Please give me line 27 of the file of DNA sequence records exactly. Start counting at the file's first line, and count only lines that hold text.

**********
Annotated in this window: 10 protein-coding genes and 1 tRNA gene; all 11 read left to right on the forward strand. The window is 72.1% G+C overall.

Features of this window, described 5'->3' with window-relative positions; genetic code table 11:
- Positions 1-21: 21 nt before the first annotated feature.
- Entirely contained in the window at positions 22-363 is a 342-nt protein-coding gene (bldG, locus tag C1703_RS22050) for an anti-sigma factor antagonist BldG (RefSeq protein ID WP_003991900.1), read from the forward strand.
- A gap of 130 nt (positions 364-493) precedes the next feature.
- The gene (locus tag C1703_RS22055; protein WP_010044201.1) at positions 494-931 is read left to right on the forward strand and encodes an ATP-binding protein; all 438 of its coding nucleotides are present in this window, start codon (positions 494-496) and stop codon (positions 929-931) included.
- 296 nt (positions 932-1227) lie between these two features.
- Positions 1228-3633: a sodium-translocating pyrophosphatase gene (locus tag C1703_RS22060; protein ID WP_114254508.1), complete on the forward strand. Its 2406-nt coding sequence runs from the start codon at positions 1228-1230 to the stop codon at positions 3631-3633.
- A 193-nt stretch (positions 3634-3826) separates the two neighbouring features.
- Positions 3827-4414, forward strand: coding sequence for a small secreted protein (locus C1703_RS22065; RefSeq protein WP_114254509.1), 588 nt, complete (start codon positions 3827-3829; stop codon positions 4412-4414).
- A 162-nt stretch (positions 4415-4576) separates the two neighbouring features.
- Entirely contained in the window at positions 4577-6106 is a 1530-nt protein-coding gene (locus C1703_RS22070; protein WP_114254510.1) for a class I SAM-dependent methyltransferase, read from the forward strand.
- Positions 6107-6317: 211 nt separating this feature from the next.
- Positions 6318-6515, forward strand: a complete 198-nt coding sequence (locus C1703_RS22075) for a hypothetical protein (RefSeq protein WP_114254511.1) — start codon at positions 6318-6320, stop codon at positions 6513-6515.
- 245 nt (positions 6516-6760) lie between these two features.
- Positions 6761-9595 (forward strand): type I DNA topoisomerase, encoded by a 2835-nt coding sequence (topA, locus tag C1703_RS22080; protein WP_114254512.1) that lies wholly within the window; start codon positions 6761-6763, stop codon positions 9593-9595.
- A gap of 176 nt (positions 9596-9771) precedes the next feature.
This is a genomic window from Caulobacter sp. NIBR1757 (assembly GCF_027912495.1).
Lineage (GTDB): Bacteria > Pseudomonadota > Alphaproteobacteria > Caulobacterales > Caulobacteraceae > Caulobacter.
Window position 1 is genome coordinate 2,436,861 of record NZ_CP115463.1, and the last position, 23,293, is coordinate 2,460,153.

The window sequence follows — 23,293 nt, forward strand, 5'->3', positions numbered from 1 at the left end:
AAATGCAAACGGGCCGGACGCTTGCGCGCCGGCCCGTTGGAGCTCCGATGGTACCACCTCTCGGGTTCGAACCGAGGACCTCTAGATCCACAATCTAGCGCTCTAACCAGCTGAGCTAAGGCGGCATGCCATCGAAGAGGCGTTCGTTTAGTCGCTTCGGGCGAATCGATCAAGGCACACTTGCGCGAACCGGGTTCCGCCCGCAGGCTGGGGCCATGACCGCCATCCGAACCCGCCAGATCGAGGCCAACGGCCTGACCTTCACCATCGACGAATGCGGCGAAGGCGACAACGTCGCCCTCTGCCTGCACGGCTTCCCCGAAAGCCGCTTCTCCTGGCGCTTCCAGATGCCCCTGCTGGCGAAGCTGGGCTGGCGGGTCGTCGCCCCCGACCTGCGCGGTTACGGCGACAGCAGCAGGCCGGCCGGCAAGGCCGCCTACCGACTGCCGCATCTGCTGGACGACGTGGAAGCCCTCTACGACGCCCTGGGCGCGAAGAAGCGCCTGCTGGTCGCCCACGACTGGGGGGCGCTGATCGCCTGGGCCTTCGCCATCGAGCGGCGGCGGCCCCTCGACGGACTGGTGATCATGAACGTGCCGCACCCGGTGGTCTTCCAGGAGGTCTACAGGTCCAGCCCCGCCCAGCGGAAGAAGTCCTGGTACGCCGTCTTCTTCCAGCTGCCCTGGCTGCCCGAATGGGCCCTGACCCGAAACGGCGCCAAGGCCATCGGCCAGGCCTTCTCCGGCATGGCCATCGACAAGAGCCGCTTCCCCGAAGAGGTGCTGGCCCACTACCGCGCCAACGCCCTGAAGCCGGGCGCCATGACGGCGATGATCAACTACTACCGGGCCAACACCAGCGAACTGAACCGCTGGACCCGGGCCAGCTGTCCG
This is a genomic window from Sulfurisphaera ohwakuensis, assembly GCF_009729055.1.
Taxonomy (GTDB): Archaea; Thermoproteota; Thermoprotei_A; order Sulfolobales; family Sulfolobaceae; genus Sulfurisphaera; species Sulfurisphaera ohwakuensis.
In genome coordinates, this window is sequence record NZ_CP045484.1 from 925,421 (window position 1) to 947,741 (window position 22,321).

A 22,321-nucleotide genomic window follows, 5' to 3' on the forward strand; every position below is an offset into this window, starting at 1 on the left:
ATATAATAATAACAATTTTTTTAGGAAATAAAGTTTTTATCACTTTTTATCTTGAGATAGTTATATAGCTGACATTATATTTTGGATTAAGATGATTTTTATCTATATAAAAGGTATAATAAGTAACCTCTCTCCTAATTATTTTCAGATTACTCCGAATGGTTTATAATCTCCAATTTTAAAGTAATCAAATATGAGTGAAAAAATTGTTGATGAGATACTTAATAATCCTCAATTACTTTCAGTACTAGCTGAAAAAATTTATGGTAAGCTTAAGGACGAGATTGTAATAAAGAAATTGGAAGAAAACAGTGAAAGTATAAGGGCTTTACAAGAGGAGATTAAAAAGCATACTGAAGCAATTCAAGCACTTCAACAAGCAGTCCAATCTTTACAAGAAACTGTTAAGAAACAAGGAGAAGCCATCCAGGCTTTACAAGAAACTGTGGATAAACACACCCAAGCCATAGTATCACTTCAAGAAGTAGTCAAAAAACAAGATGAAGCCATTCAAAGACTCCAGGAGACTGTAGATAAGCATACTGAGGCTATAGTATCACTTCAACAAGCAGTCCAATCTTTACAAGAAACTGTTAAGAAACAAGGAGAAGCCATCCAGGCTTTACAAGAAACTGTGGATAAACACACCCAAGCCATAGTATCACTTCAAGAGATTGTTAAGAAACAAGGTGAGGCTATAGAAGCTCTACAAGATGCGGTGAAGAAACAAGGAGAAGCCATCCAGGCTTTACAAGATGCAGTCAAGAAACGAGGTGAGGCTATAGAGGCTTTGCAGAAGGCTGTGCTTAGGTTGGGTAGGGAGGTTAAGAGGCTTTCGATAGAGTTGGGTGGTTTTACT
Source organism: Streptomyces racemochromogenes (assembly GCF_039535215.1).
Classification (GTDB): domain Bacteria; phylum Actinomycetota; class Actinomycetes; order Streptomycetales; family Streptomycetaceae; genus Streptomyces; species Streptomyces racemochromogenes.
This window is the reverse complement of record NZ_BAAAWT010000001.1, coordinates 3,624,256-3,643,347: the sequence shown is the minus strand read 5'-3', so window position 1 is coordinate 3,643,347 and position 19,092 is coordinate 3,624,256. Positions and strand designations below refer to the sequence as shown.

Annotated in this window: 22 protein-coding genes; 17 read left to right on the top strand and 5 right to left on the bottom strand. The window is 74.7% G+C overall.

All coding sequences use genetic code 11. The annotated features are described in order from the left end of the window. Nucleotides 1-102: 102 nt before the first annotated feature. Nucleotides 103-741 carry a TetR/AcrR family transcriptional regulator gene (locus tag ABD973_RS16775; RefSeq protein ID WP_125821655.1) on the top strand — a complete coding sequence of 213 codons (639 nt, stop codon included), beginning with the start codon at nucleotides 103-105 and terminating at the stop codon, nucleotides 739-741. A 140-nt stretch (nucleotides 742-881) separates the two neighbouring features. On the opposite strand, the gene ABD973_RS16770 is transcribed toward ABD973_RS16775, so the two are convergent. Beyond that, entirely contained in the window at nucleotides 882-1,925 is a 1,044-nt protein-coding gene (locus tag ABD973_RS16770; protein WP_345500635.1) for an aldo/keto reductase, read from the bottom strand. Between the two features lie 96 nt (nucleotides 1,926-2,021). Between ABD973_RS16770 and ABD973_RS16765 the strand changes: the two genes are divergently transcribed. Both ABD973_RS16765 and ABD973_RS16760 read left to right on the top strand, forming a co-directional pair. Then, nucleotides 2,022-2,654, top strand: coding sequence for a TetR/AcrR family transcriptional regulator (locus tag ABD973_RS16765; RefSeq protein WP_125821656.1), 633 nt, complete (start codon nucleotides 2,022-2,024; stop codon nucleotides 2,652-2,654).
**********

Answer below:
ATATAATAATAACAATTTTTTTAGGAAATAAAGTTTTTATCACTTTTTATCTTGAGATAGTTATATAGCTGACATTATATTTTGGATTAAGATGATTTTTATCTATATAAAAGGTATAATAAGTAACCTCTCTCCTAATTATTTTCAGATTACTCCGAATGGTTTATAATCTCCAATTTTAAAGTAATCAAATATGAGTGAAAAAATTGTTGATGAGATACTTAATAATCCTCAATTACTTTCAGTACTAGCTGAAAAAATTTATGGTAAGCTTAAGGACGAGATTGTAATAAAGAAATTGGAAGAAAACAGTGAAAGTATAAGGGCTTTACAAGAGGAGATTAAAAAGCATACTGAAGCAATTCAAGCACTTCAACAAGCAGTCCAATCTTTACAAGAAACTGTTAAGAAACAAGGAGAAGCCATCCAGGCTTTACAAGAAACTGTGGATAAACACACCCAAGCCATAGTATCACTTCAAGAAGTAGTCAAAAAACAAGATGAAGCCATTCAAAGACTCCAGGAGACTGTAGATAAGCATACTGAGGCTATAGTATCACTTCAACAAGCAGTCCAATCTTTACAAGAAACTGTTAAGAAACAAGGAGAAGCCATCCAGGCTTTACAAGAAACTGTGGATAAACACACCCAAGCCATAGTATCACTTCAAGAGATTGTTAAGAAACAAGGTGAGGCTATAGAAGCTCTACAAGATGCGGTGAAGAAACAAGGAGAAGCCATCCAGGCTTTACAAGATGCAGTCAAGAAACGAGGTGAGGCTATAGAGGCTTTGCAGAAGGCTGTGCTTAGGTTGGGTAGGGAGGTTAAGAGGCTTTCGATAGAGTTGGGTGGTTTTACT